Tuesday, 21 April 2009

Giving Them Something To Cheer. Tax the 'Rich'

The strong sense of unreality about the budget is emphasized by the reports that world finance leaders will be in Washington on April 24 and 25 for meetings of the IMF and World Bank to discuss among other things IMF lending, and governance reforms at the 'global' institutions. In a letter sent days before these meetings to Democrat and Republican leaders in the U.S. Congress, President Obama has said that U.S. funding is required to combat the worst economic crisis since the Great Depression, and makes up part of pledges made by G20 member countries at their meeting in London at the beginning of the month.

It does not, the President argues, "represent a budgetary expenditure or any increase in the deficit since it effectively represents an exchange of assets...The United States transfers dollars to the IMF under the NAB, [New Arrangements to Borrow, an emergency facility established in 1998 that allows IMF member countries to provide credit to the Fund to deal with crises that may threaten the stability of the global financial system] in exchange the United States receives another monetary asset in the form of a liquid, interest-bearing claim on the IMF, which is backed by the IMF's strong financial position, including its significant holdings of gold".

President Obama urged Congress to pass legislation quickly to raise IMF resources, calling the NAB's pool of capital "woefully inadequate" as is its ability to respond to crises in countries hard hit in the current severe economic and financial crisis. "The deteriorating conditions threaten to worsen the recessions in these countries and could cause currencies to collapse," Obama wrote.
"Together, these factors, particularly if they become more acute, will further lower global growth and, as we saw during the Asian financial crisis, they will cause U.S. growth, jobs, and exports to fall even more sharply". (letter cited in the Herald Tribune)

Ostensibly the increase in funding is aimed at emerging market economies, but it is increasingly clear that the United Kingdom will need to be near, or at, the head of the queue for rescue. There is nothing the New Labour regime can do to resolve the contradiction between its grotesque levels of public indebtedness and its political raison d'etre - the maintenance of a client state and itself in permanent power. Nor can it raise anything like the taxes it needs to meet its clients' demands. There are simply not enough 'rich' to attack.

When Obama says there is to be an enlargement of the NAB facility by an overall $500 billion, quite where he gets that figure from is hard to discern. Chinese officials have said Beijing plans to contribute $40 billion to the IMF through a bond issued to its central bank by the Fund, and IMF officials have said Brazil and Saudi Arabia could also contribute. And he hopes if the United States takes a lead other governments might follow.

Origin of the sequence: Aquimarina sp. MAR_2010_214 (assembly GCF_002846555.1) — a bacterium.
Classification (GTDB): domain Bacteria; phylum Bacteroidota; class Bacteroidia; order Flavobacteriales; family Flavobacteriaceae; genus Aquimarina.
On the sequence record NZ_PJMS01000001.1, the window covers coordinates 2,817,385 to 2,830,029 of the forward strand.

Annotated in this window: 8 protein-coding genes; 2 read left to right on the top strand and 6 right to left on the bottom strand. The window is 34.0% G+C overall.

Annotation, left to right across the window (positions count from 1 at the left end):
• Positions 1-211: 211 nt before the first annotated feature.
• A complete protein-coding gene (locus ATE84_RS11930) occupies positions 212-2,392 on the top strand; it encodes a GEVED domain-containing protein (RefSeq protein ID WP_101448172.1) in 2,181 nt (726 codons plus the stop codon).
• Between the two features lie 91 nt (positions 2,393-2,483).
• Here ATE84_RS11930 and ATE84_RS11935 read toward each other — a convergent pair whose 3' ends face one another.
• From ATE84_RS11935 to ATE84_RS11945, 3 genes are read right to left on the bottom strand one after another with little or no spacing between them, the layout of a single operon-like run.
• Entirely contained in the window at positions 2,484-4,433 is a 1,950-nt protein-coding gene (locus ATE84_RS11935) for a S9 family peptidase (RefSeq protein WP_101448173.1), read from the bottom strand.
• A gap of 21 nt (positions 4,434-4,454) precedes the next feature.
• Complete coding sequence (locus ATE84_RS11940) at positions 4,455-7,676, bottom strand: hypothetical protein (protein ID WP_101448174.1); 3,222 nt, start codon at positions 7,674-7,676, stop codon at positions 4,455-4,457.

But this is all being asked for, proposed, expected, hoped for.When they all meet up (again) at the end of the week, the countries that can offer funds are going to require a lot more say first, in who runs the IMF, and the terms on which it acts, before they hand over.

No wonder tomorrow's performance feels like a charade. Waving red boxes, drinking watered whisky, the Chancellor will waggle his silly eyebrows, tell lies about the awfulness of the situation, swipe at Labour's pet shibboleths, and behind him will be the serried ranks of fat, troughing, corrupt, bawling, Labour lobby fodder who have let us all down so badly.

The New Labour regime has no idea what terms and conditions might be attached to their 'de-stigmatised' application for assistance, but they have given the control of our country's budget into the hands of others.


Bill Quango MP said...

Wonderful writing as usual HG.
"and behind him will be the serried ranks of fat, troughing, corrupt, bawling, Labour lobby fodder.." struck a particular chord.

Have you been to Idle's poetry competition yet?
You know you'd walk it.

hatfield girl said...

I've been enjoying the poetry competition all week, Mr Q. I'm very taken with Newmania's offering, but then I've always been an admirer of N's writing ease, as we all are.

You were severely elegant.

I was reading Peter Porter in the hope of getting my mind into gear for the kind of poetry that rips into the world we live in, but became engrossed, and then convinced I can't do it. He's done it all. How about:

He was heard to mutter,
'But it still moves,'
so we shall have to do a little more.
I told the Cardinal,
'Who gives a shit whether the earth
goes round the sun or the sun round the earth-
my job is just to keep them quiet in the ranks.'

Honestly, he just makes you give up. Perhaps I could plagiarise one:

'All liberal decencies are stained
By hubris of imagined innocence.'

Mmmm good start.

dearieme said...

I believe in the Middle Way. Tax the rich and eat the poor.